Event Recap: University Real Estate Challenge

April 18, 2014 at 3:03 pm

By Nancy Burke, Gray Plant Mooty

Impressive presentations, door prizes and a social hour describe the 2014 University Challenge event held on April 10 at the Westin Edina Galleria. The University Challenge Committee put on a well-attended event with more than 200 people. National NAIOP Chair Jean Kane also was part of the event, speaking to what it’s like to be the leader of NAIOP and the priorities set under her leadership.

This year’s University Challenge – a real estate competition between student teams from various colleges – focused on redevelopment of two parcels occupied by Days Inn and the Tea House and owned by a joint venture between the University of Minnesota and United Properties. The 2.4 acres property is located near the TCF Bank Stadium and the impending Stadium Village light rail station.  The six teams were given a set of assumptions on which to base their proposals. They were charged with pitching a development proposal to potential investors for the most profitable yet feasible project.

Before the event, a panel of judges representing various areas of real estate expertise reviewed the proposals and listened to presentations from the six participating schools. The judges then narrowed the competition to three finalist teams. These teams presented their pitches to the larger event audience and answered questions from the judges.


Marquette University’s Aurum

  • The winning design was Marquette University’s Aurum project with the tag line, ‘dream big with a heavy dose of reality’ and an estimated 25.03% post-debt rate of return on investment.  The redevelopment included a research park building expected to attract major Minnesota-based companies to the University campus and a dual brand hotel of 240 units, 90 of which were extended stay.  A new Chinese restaurant accommodating the Tea House lessee, an Au Bon Pain restaurant, a wine bar with gathering space, and a parking ramp completed this development. The sizable hotel component took advantage of the high occupancy rate enjoyed by the present Days Inn, and the substantial parking component satisfied the critical need for more parking in this congested area.
  • The most unique feature of this project was the automation of the parking ramp.  The automated ramp was promoted as having lower emissions and increased safety (no thefts, no door dings), with less than half the footprint of conventional parking and 40% less expensive.  However, the technology limits parking or retrieval of vehicles to 200 per hour, so the judges predicted up to a three hour wait to retrieve their car following a football game at TCF Stadium.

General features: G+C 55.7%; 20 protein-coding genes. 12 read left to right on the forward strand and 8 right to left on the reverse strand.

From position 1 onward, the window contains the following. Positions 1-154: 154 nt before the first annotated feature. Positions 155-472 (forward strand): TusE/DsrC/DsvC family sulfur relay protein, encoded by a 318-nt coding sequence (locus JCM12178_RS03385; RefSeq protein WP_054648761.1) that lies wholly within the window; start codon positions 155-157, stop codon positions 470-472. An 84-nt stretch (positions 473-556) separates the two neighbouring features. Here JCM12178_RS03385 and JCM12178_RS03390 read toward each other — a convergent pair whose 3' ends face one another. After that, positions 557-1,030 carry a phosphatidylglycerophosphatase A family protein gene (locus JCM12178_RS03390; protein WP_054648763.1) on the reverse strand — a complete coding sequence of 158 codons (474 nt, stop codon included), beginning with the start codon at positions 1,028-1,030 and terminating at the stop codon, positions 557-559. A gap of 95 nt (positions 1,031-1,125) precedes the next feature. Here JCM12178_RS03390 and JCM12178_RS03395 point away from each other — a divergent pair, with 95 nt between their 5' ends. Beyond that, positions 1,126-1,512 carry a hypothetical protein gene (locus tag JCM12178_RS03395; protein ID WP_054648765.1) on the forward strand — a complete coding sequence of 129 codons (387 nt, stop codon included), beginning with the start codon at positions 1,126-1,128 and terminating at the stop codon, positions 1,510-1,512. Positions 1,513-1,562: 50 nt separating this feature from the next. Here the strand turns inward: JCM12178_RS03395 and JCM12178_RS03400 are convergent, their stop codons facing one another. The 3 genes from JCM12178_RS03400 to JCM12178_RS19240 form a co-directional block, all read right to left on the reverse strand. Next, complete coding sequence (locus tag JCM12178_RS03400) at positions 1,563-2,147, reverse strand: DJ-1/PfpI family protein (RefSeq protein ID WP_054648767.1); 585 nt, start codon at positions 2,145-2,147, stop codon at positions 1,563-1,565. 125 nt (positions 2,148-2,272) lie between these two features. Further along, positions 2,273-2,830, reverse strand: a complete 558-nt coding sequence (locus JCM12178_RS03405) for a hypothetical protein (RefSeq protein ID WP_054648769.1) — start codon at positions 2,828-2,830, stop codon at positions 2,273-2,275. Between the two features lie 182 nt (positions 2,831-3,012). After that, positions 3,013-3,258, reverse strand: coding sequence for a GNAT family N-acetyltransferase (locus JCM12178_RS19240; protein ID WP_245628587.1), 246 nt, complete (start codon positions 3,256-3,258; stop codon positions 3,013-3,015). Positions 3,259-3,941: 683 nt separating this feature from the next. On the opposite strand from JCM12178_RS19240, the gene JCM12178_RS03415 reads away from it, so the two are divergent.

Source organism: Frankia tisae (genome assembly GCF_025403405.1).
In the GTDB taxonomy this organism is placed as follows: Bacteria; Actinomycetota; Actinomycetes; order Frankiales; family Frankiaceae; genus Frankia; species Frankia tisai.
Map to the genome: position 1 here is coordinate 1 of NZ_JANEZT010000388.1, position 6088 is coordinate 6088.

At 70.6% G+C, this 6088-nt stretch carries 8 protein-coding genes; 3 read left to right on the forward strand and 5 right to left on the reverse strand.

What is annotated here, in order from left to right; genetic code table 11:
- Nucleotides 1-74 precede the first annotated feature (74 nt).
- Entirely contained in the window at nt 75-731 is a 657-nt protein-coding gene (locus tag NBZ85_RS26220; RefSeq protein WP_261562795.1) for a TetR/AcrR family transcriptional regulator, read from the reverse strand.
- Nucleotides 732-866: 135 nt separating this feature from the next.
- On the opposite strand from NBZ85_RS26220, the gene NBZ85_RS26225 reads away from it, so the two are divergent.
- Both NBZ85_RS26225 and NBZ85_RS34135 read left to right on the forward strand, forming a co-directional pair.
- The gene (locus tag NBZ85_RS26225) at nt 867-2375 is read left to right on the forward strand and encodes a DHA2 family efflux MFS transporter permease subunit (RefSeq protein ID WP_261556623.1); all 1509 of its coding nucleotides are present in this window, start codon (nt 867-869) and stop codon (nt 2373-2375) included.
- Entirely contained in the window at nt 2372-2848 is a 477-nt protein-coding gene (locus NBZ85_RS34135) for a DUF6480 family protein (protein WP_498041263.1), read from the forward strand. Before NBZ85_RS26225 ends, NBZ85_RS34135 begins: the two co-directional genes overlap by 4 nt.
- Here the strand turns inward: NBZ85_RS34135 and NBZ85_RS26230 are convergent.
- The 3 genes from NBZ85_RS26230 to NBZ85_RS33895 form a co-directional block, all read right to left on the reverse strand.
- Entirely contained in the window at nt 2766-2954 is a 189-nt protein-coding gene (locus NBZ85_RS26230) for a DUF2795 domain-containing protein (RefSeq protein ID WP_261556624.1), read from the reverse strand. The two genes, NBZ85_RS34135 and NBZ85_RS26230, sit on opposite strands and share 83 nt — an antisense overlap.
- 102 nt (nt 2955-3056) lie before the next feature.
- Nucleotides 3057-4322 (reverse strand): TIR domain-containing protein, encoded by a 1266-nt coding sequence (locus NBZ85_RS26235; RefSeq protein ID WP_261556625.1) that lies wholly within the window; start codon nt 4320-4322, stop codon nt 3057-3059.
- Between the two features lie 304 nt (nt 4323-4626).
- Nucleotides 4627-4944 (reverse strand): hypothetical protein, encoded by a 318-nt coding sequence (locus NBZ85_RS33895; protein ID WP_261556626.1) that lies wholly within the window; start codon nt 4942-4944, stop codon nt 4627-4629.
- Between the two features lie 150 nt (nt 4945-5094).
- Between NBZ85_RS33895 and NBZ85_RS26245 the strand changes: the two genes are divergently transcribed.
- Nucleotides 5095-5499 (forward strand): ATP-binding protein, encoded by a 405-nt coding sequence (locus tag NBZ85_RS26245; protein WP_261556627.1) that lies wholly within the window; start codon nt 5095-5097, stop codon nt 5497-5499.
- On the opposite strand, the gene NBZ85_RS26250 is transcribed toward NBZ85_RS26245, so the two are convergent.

University of Wisconsin-Madison’s University Station

  • The University of Wisconsin-Madison earned second place with a two-phase redevelopment dubbed University Station, ‘a place where convenience meets productivity.’ The ambitious project took advantage of some adjacent vacant land, resulting in a larger footprint. Phase 1 included a 198 room Hampton Inn, 85,000 sq. ft. of incubator space, a Tea House, Panera, and Pancheros restaurants, a microbrewery, a daycare facility with an open play area, and medical convenience businesses like dentists and vision centers.  During Phase 2, the project added a 150-unit Homewood Suites, a 10-story office building, an exercise facility, four stories of graduate student housing, a Trader Joe’s grocery store and additional ground level retail tenants like Smoothie King and Dunkin Donuts. The project included a green roof and one level of underground parking.
  • While it fulfilled clear needs for a neighborhood grocery store and university graduate student housing, the judges seemed concerned with the limited amount of parking and ease of ingress and egress for vehicles throughout the project, especially with the daycare facility.

University of Minnesota’s The Granary

  • The eight-member team from the University of Minnesota delivered a polished presentation of The Granary, which formed a U-shape anchored by a 15-story office tower. Also included was a restaurant facing the TCF Stadium, a Whole Foods grocery store, a Radisson Red hotel, 152 housing units for graduate students, and 392 parking spaces.  For energy savings, the team’s project included occupancy sensors throughout the development, rain gardens, impervious pavement and 500 solar panels. The team estimated the overall energy cost savings for The Granary at $1.50 to $2.00 per square foot.
  • While the project was impressive and well presented by the student panel, the judges expressed concern that the number of parking spaces may not be sufficient.

Cocktails, food and social time followed the announcement of the winners. Twenty-seven sponsors helped support this event, which had double the number of attendees over last year.  Congratulations to the 2014 University Challenge Committee and NAIOP Minnesota for a job well done!

Entry filed under: Programs | Events. Tags: , .

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For more information about NAIOP Minnesota, visit www.NAIOPMN.org.

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